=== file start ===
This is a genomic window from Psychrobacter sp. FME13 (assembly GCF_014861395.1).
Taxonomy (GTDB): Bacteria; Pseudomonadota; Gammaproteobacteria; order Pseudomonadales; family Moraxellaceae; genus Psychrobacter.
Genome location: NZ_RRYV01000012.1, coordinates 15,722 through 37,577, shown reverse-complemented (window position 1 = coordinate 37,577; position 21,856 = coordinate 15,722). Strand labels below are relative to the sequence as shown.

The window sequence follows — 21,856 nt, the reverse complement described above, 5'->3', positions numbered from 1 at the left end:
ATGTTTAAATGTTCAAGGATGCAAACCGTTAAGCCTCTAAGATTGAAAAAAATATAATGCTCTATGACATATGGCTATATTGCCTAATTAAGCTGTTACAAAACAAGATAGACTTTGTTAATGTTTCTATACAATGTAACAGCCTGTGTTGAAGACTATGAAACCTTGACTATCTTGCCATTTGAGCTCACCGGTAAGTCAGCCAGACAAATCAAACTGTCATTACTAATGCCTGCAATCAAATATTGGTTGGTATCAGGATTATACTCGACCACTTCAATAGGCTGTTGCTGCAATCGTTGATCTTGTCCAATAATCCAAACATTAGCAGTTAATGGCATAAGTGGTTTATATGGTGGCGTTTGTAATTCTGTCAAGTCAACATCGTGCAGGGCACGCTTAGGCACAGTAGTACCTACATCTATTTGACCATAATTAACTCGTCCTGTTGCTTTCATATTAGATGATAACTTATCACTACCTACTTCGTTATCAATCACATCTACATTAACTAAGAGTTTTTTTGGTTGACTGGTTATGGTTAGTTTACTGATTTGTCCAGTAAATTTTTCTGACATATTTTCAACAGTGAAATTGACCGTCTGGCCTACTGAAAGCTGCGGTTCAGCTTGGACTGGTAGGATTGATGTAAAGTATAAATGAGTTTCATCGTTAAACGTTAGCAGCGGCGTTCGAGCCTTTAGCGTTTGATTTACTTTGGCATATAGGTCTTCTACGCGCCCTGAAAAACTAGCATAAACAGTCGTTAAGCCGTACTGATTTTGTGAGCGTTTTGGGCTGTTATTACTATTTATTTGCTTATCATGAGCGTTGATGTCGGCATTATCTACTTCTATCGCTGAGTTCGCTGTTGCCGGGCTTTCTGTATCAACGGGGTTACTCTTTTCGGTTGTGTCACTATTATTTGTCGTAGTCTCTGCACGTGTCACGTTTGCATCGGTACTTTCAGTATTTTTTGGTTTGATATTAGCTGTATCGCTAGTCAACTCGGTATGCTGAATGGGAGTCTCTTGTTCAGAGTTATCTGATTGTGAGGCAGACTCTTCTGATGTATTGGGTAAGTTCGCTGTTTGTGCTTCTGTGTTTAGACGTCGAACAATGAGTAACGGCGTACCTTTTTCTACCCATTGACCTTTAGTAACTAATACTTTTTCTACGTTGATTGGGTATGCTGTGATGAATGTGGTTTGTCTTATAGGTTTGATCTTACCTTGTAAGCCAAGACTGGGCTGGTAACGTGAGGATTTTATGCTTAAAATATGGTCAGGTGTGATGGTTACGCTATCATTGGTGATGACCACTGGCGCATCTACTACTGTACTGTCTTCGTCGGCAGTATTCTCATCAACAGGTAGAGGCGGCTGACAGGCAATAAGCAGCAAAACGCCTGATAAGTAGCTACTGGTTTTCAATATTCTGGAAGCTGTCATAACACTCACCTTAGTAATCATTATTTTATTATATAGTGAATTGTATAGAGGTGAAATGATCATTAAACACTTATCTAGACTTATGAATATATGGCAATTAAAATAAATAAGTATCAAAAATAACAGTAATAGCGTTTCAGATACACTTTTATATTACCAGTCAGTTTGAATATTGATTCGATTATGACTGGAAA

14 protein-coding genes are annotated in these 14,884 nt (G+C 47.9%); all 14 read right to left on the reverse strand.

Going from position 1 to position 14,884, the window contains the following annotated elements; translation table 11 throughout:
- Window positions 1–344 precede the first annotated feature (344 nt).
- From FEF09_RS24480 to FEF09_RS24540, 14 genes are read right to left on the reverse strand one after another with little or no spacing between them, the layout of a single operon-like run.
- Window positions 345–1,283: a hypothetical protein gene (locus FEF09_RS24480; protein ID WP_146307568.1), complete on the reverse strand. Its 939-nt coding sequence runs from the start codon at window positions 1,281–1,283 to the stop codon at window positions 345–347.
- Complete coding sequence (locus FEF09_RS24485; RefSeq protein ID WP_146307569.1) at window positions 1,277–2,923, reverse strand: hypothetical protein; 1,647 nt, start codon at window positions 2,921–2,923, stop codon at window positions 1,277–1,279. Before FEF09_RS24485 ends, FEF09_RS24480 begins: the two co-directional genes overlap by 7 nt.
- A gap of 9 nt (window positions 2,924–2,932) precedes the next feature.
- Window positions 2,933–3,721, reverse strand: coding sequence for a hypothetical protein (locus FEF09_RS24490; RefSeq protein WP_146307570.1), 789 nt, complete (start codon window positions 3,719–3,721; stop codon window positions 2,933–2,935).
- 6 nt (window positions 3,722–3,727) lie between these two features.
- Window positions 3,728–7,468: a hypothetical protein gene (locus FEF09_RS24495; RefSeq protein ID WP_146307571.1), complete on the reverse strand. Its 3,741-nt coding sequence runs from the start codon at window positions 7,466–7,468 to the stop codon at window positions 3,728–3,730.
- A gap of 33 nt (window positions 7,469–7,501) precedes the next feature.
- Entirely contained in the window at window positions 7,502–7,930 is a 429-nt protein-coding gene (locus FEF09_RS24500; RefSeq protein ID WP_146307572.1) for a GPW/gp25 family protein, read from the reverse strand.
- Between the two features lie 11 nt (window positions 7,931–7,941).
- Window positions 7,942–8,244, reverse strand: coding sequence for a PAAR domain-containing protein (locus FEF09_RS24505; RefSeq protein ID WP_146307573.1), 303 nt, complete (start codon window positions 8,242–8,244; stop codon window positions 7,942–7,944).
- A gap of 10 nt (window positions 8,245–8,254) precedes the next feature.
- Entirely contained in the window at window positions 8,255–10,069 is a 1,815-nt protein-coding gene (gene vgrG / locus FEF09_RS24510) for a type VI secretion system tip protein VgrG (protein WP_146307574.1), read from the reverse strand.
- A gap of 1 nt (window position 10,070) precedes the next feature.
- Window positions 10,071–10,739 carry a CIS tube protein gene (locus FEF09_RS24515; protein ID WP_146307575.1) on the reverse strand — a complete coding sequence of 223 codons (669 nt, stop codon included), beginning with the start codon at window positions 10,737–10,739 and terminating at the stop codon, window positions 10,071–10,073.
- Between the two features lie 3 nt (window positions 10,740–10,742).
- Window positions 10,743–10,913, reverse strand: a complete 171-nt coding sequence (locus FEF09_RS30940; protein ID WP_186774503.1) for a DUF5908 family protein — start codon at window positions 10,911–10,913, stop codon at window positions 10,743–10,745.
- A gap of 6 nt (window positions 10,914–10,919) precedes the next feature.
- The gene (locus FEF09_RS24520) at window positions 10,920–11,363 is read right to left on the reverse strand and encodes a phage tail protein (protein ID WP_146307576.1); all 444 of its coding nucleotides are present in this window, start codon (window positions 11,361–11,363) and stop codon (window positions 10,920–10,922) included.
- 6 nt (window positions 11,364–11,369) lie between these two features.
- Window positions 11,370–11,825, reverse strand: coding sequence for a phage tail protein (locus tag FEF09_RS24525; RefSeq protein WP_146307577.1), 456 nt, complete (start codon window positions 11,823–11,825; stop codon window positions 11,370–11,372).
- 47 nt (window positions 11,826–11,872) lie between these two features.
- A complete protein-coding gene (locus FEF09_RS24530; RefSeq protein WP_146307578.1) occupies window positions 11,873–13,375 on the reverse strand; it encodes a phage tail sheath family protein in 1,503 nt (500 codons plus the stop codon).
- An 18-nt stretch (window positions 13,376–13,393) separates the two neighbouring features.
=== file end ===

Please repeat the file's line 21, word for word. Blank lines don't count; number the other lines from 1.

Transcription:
- Entirely contained in the window at window positions 8,255–10,069 is a 1,815-nt protein-coding gene (gene vgrG / locus FEF09_RS24510) for a type VI secretion system tip protein VgrG (protein WP_146307574.1), read from the reverse strand.